The Trainer

Early on in my London practice, a trainer for a then-popular Western Zen weekend enlightenment course would visit my practice.  He had had an unfortunate accident where he walked into a moving airplane propeller, which had carved a scar down his face and mangled his shoulder.  Interestingly, no matter where you worked on him, he felt it in his shoulder.

As he left the last session I saw him, he said, “That’s what I like about you, Tom.  There’s so little of you left.”

I pondered that one for years.  Insult or compliment?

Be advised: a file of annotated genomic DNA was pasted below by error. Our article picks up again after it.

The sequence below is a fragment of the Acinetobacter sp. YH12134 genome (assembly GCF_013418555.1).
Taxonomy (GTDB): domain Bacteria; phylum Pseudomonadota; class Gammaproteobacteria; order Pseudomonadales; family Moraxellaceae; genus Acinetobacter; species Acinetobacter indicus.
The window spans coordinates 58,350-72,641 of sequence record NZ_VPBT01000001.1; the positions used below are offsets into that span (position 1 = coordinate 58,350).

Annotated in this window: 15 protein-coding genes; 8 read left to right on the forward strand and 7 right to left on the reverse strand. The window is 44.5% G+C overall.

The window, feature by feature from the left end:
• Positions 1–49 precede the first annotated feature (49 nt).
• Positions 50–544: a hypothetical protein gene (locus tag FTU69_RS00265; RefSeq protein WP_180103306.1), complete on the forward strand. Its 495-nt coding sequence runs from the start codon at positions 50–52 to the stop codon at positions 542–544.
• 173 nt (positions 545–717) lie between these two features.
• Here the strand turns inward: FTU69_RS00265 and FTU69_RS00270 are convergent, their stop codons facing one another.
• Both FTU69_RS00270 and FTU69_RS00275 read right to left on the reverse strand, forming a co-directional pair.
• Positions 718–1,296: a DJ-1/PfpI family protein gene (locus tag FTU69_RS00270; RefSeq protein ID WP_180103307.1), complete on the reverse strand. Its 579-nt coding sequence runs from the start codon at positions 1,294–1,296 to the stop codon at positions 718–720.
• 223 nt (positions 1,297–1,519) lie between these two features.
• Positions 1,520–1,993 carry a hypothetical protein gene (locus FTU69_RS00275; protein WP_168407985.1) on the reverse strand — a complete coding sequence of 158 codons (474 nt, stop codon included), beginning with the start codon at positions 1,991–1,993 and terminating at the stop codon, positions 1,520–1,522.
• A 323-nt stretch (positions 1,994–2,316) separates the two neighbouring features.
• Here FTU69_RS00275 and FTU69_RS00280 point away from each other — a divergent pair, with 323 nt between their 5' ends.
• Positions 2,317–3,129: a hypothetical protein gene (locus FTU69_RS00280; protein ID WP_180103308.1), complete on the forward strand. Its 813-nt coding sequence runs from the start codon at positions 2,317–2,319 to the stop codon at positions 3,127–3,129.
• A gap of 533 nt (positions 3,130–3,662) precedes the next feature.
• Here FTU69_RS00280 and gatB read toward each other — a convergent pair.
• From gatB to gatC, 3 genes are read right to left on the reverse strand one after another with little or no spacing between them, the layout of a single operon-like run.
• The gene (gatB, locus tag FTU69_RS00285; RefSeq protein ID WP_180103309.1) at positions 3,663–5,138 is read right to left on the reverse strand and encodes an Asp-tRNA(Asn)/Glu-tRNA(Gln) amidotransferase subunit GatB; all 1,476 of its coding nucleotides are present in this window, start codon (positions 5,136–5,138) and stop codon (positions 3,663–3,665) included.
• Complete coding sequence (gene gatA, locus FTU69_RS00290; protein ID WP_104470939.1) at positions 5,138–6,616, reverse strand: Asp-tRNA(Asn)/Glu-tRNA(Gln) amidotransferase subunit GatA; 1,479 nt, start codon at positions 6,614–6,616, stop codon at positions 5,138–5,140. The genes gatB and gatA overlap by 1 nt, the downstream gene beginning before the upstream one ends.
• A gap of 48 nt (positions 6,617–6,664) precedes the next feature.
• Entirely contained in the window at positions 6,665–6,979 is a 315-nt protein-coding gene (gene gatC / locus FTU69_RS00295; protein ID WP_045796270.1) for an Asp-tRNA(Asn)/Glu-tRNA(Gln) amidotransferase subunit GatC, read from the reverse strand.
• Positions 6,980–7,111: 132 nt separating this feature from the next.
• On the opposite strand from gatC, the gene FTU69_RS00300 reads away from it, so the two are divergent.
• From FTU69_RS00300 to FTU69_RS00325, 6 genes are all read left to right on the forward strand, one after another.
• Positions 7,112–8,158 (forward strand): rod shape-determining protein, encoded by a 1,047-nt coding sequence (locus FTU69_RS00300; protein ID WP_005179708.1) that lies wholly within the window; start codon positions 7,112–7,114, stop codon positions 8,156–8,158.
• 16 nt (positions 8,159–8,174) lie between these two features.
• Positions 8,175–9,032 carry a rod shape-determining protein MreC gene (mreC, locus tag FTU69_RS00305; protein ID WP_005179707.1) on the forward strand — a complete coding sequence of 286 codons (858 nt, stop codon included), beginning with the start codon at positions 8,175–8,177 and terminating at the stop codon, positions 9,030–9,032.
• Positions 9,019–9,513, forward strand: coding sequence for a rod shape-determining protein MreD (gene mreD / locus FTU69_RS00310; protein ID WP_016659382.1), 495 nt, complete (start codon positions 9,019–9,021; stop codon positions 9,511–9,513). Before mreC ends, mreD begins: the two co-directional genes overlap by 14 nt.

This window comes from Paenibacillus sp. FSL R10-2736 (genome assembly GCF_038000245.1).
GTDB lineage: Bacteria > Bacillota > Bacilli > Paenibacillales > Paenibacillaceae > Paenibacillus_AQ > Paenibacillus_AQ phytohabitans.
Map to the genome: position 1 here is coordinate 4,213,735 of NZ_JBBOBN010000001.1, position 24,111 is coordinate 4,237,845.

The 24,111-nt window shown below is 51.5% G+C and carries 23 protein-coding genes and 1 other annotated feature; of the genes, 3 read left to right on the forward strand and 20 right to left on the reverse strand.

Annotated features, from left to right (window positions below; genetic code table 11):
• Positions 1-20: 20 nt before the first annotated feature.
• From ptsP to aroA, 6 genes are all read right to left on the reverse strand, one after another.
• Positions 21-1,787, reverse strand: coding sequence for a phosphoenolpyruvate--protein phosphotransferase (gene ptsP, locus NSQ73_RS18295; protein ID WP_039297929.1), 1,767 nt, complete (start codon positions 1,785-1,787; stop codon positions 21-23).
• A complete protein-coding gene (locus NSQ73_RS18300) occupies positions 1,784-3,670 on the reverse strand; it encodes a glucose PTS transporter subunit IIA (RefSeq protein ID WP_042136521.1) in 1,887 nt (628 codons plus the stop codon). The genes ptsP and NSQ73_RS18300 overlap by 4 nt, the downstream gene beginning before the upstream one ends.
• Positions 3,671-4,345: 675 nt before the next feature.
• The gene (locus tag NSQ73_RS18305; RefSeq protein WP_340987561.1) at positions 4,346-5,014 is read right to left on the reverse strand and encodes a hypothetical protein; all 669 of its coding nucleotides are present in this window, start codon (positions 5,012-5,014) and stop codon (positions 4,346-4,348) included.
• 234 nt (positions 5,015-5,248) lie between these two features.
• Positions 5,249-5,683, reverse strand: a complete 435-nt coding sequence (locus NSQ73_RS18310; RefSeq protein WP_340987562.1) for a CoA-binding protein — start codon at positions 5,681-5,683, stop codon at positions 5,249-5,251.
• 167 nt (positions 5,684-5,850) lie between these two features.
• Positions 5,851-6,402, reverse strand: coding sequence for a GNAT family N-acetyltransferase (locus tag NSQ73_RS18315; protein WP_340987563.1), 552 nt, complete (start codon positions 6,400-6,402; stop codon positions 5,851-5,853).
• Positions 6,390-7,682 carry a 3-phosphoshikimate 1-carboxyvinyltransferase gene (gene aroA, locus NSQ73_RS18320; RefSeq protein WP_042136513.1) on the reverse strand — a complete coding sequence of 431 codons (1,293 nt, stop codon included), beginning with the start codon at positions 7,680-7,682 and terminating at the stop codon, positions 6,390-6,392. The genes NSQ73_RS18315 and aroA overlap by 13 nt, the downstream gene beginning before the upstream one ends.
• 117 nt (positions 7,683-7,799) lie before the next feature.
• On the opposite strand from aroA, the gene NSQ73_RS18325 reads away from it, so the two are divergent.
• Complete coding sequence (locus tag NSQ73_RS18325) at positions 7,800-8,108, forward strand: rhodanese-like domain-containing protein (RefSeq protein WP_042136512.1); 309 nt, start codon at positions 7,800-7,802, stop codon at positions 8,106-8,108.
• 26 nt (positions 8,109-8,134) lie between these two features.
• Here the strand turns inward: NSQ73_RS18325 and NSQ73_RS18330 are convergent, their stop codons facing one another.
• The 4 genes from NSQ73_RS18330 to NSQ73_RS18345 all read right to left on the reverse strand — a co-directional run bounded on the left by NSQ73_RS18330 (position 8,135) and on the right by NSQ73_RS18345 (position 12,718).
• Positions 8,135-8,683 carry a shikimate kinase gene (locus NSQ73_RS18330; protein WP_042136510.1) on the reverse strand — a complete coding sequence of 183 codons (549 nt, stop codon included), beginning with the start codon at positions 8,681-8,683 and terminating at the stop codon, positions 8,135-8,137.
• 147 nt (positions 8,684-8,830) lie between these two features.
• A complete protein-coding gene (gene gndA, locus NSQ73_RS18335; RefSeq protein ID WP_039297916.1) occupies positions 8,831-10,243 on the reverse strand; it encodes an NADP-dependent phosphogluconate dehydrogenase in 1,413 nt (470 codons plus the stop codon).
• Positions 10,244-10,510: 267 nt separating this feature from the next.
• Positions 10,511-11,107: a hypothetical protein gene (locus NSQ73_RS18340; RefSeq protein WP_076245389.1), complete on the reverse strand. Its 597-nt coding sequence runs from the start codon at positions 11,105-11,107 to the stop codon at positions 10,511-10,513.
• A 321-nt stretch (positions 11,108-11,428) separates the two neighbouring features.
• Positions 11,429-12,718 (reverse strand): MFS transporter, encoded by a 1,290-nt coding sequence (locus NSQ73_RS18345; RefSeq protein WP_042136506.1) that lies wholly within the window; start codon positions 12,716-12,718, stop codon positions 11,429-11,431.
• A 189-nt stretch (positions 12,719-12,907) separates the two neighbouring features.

He later had the large welt of a scar removed from his face by plastic surgery, but unwilling to go unconscious about this event again, he agreed to do it only when the doctor agreed to do it without anesthesia.  He said that if he stayed right on the edge of the scalpel, he could control the bleeding, and there was a searing and tearing sensation, but no pain.  If he got an iota ahead or behind the moment, the very edge, the pain was intolerable.  I have used this technique since, but have never had any surgery.

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